Michael Weinhardt: Ethical Issues in the Use of Big Data for Social Research. [Abstract]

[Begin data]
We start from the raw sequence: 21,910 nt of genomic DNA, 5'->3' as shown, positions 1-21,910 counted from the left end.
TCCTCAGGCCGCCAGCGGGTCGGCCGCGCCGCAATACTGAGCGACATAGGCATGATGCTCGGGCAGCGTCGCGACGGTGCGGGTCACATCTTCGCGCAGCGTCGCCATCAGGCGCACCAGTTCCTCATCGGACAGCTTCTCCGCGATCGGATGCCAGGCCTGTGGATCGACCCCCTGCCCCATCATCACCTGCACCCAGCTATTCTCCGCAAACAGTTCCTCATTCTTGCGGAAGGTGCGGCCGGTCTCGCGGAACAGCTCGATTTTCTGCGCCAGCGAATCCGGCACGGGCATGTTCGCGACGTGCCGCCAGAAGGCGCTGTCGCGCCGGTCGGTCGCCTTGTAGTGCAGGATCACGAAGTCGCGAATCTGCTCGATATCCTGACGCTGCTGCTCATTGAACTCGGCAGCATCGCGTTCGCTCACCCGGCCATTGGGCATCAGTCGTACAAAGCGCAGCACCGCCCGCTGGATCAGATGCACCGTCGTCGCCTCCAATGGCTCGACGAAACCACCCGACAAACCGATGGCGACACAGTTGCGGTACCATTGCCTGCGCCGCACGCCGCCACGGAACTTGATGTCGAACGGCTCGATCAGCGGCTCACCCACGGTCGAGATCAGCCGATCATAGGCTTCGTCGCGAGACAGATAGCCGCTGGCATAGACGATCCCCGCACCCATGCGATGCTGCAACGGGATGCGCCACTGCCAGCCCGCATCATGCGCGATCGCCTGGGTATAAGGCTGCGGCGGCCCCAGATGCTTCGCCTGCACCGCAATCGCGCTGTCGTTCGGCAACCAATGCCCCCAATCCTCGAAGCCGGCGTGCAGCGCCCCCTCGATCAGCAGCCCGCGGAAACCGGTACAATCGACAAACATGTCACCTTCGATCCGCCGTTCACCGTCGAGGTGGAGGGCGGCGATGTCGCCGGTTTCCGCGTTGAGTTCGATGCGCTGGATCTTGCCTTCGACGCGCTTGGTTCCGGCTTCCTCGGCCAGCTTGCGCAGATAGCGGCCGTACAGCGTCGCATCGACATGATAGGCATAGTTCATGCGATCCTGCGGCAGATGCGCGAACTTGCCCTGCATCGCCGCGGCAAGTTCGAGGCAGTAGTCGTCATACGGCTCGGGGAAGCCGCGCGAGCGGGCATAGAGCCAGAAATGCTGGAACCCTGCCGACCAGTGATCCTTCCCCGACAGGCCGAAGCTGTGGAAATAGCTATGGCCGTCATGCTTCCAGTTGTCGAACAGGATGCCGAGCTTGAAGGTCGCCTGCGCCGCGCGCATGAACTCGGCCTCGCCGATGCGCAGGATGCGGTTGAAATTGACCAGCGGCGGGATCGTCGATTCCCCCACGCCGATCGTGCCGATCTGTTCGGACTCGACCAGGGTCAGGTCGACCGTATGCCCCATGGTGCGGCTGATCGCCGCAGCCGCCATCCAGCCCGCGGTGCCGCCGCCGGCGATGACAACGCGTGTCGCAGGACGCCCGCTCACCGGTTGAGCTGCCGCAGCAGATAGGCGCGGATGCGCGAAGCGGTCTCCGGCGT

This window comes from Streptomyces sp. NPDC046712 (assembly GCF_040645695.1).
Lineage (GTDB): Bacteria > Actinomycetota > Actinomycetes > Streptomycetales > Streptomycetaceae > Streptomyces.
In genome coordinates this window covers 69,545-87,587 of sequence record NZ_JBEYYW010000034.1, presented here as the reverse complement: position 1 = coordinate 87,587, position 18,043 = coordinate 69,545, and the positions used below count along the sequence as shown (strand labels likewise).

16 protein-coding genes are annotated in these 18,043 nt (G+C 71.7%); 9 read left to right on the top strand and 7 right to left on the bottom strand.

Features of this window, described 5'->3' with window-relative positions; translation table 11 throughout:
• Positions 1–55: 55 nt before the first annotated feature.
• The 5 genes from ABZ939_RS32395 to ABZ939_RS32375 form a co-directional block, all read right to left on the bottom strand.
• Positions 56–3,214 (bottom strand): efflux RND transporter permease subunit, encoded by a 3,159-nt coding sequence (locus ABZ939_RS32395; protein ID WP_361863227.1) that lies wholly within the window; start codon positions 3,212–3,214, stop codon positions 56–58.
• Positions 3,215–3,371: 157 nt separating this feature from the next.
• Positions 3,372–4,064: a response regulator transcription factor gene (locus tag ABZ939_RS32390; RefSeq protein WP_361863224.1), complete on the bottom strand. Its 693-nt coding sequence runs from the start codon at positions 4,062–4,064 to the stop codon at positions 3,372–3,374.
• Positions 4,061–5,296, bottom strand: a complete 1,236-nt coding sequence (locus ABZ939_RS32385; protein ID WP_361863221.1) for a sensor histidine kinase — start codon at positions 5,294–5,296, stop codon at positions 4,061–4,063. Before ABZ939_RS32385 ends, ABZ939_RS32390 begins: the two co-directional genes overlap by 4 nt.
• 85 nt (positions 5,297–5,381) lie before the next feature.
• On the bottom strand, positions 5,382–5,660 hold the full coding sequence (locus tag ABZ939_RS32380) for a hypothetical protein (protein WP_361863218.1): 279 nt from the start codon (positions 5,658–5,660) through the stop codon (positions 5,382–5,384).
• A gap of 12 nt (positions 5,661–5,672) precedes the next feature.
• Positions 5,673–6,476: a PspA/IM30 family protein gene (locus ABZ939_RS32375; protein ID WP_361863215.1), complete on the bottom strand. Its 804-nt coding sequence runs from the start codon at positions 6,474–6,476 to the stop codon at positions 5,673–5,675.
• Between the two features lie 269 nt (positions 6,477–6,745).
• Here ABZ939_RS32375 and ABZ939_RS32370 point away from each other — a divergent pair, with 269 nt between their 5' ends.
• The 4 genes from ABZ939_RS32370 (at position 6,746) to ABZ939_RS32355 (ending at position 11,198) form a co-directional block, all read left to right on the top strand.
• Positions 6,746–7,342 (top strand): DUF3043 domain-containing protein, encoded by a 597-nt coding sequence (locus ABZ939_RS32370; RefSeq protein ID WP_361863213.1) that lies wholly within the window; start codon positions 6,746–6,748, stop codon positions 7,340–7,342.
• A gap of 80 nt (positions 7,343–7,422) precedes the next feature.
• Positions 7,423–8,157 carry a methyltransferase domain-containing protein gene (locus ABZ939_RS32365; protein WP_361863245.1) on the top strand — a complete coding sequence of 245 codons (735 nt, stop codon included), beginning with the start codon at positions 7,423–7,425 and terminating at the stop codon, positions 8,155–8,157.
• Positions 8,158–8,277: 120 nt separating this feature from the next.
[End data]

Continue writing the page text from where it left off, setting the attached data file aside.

With the advent of Big Data (BD) in the social sciences, vast amounts of data (and the tools to analyze them) have become available faster than ethical and legal standards could develop regarding the use of such data. At the same time, data collectors and analysts face new moral dilemmas as the proliferation of personal and impersonal data clearly poses new challenges to traditional assumptions about privacy and autonomy. The discussion of such ethical challenges seems to lag behind and the literature specifically dealing with the research ethics of BD is still scarce. This article asks which ethical and legal aspects need to be considered when collecting and analyzing data on individuals from the web and combining them to gain an enriched picture of human activities. It proceeds to provide a brief overview of existing research ethics regulations and outlines areas of particular relevance to the challenges that come with the use of BD, such as the delineation of human subject research, the (im)possibility of informed consent for these new kinds of data, the sources and public availability of data and questions of risk and risk assessment. It also formulates some generic recommendations in order to stimulate further debate, one of which posits that social scientists must address and discuss the challenges that emerge in research applications of BD more widely than it is currently the case.